Every time someone posts about gyotaku, I feel like I have to tell my story. A LONG time ago (in the early 80's I think) I took an awesome 6-credit month-long summer class at Project Oceanology in Groton. It was a grad class for teachers, and everyone in the class was either an elementary teacher with an interest in science, or a high school science teacher. Except me. I was (then) a high school art teacher who likes science and loves the ocean. All of this gave me a lot of liberties in this class, since nobody knew what to make of my being there.

Anyhow - we spent most days in a research boat doing environmental testing on the Thames River Estuary and Long Island Sound. Often we trawled while on the water, and pulled all sorts of interesting stuff in the nets, including squid and more. One day we got a big flounder and I said "gyotaku!" I convinced everyone we had to try it with a real fish.

Into the lab, somehow I had some ink and some paper - but oh no, what about the fish? We needed to disable it. (this isn't a pretty story) Someone gave the fish a whack on the head, but it was SLIMY! So then we washed the fish w/dish detergent. Poor fish. Finally we actually did get some great prints from the fish, which I held onto for years.

Sorry so long - but I don't know of anyone else who ever tried it with a real fish!!!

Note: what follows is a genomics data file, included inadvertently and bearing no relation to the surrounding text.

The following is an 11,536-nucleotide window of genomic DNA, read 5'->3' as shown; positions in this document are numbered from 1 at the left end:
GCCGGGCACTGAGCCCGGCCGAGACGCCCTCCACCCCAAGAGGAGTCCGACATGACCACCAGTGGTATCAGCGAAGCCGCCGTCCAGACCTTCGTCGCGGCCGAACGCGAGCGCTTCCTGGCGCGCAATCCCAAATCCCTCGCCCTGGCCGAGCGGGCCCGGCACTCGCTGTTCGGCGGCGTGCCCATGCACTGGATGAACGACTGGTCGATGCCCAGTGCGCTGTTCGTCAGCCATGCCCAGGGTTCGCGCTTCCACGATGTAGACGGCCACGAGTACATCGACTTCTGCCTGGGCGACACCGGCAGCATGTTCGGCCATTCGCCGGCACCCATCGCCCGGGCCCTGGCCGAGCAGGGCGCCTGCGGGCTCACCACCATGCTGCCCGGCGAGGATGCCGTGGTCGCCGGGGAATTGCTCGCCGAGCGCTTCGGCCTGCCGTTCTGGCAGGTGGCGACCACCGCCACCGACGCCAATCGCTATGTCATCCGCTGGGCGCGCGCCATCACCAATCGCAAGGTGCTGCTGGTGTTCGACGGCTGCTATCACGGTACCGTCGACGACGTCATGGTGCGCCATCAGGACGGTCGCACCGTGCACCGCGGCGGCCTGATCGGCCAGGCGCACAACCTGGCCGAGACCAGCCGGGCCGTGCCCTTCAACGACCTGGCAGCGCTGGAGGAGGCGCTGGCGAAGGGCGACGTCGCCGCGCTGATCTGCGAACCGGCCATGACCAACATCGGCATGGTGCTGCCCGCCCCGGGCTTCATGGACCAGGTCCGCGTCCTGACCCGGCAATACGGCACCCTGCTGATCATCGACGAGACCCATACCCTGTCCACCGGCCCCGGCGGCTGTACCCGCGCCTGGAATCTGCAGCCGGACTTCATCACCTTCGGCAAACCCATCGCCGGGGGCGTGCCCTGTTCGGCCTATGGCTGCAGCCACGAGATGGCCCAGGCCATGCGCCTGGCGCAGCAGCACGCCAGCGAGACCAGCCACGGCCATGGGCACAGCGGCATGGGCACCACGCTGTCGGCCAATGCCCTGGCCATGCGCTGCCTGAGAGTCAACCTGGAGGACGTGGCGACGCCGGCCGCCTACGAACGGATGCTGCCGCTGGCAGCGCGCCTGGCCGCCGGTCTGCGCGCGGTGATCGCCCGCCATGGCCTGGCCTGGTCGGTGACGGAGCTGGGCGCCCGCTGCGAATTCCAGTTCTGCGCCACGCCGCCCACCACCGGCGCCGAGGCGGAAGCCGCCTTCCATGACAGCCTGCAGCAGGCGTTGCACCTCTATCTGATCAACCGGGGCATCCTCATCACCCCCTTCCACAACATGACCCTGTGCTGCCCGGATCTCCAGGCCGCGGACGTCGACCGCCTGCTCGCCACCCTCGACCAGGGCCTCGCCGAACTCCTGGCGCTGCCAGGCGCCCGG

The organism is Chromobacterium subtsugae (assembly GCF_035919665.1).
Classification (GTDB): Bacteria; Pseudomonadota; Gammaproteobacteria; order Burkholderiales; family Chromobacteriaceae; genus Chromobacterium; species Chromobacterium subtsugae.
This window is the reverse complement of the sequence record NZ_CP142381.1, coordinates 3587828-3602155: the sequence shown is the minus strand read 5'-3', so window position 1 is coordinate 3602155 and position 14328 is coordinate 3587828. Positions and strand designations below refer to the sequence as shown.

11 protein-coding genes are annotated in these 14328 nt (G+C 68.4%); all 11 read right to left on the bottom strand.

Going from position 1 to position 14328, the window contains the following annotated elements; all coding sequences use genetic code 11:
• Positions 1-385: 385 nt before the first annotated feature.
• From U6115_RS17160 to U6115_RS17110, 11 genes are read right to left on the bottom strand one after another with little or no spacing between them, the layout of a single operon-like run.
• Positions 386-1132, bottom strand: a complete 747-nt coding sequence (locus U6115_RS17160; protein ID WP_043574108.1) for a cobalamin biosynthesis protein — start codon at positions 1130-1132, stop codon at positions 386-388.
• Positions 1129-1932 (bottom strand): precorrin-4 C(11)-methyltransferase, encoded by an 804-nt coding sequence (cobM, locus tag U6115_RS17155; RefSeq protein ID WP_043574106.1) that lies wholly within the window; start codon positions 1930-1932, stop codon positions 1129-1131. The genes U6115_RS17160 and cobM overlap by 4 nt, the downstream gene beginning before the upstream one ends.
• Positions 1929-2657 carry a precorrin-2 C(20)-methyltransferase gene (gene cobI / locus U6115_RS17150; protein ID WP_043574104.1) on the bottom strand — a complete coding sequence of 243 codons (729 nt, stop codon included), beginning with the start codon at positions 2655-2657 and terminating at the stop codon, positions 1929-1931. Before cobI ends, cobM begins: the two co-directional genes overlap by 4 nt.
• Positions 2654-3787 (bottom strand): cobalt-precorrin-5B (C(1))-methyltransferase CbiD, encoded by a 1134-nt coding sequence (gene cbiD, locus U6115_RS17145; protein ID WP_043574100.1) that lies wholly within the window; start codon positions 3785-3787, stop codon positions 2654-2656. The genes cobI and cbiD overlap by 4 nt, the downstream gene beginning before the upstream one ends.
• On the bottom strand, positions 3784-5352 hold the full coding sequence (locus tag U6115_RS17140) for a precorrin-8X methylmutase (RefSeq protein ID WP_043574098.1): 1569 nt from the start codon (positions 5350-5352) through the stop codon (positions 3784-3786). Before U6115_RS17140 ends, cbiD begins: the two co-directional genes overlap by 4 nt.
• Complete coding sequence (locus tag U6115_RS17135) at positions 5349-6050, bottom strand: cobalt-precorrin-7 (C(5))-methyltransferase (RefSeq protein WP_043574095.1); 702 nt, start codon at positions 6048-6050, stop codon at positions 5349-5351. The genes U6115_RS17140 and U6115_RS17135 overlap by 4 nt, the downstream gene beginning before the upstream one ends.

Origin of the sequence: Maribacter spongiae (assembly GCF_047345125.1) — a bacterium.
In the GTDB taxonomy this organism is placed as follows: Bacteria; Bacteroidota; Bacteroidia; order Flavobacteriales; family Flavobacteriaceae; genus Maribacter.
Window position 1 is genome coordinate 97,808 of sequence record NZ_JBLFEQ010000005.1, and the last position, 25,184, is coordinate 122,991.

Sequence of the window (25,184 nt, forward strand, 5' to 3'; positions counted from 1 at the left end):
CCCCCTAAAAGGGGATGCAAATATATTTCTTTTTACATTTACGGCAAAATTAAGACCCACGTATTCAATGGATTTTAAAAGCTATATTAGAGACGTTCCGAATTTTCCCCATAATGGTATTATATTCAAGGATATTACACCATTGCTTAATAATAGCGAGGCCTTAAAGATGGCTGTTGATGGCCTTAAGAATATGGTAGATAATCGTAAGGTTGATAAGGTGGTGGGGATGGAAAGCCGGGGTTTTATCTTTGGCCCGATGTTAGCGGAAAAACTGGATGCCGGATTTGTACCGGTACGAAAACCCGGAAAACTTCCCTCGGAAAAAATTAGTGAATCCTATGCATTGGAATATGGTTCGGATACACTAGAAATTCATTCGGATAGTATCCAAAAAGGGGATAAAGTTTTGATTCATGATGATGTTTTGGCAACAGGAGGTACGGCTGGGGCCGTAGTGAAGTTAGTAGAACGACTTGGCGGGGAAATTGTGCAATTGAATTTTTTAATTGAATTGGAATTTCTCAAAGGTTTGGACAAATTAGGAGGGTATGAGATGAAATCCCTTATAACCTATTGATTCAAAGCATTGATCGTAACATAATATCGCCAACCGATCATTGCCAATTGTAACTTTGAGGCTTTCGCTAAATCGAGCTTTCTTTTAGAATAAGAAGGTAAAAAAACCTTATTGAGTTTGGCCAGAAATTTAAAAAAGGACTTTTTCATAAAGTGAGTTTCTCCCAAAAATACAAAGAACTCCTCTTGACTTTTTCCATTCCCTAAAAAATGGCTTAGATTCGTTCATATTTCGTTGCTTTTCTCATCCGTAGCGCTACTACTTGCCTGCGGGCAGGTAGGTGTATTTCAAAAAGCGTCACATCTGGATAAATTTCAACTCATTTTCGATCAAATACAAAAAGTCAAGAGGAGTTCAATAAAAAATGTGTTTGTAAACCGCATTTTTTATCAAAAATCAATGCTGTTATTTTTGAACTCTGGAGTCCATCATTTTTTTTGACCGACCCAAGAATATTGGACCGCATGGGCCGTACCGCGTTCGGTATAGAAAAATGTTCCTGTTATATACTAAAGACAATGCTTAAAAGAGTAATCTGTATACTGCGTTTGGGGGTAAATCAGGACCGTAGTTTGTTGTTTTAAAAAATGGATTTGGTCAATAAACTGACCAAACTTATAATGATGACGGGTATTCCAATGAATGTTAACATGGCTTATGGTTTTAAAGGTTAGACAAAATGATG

Mrs. C said...

So cool!!! I bet the kids had a great time! The finished pieces look great! :)

Pat said...

Another fish story........A few years ago, our disrict's ESU or Area ed. Agency, put on an art teacher workshop. The presenter put on a gyotaku demonstration with REAL fish that her husband had caught the night before and put on ice overnight. There was some gross leakage from different orifices, the eye was spooky-milky and the smell was, to put it lightly, gag-worthy. But, silver lining, the prints were fabulous and I still have them! I will try to find them and take a photo to share. As I recall, she had us paint them on Japanese handmade paper with different colored flecks in it and we sprayed a border around the fish by masking the center with a smaller piece of paper. The paint was watercolor in small spritz bottles. I have never done it with my classes, but now that I've seen your rubber fish, Erica, I think I'll go "fishing" in the Blick catalog and "hook" me one or two! Bad jokes are my specialty, thank you very much:)

:)Pat

Art Project Girl said...

Jessica I used ink. It was some old leftover stuff in the closet. Not sure the brand.

And yes I believe I can pronounce it! GHEEE oh ta ku

Thanks Mary they look so real! Especially when they are on the plate! "Will you be having the salmon or trout" is a line that makes them look at me like a crazy person. I'm not sure if they get the joke but hey, it makes me smile.

Love that story Phyl, I think three summers ago for no reason at all I brought home a whole fish and used acrylic on it. I was going to eat it but I don't think it worked out that way! A big FLOUNDER must have been beautiful!

Thanks Mrs. C
AND PAT!
That sounds awesome! And the spritz bottle sound amazing! I have had a hard time finding good cheap spritz bottles lately! The dollar store is really slacking. . . the spritz is more of a spray then a mist.

lbfreer said...

Love fish printing! More info and inspiration-look up my friend Dinah Bowman. She does this for a living and even prints marlin and sailfish!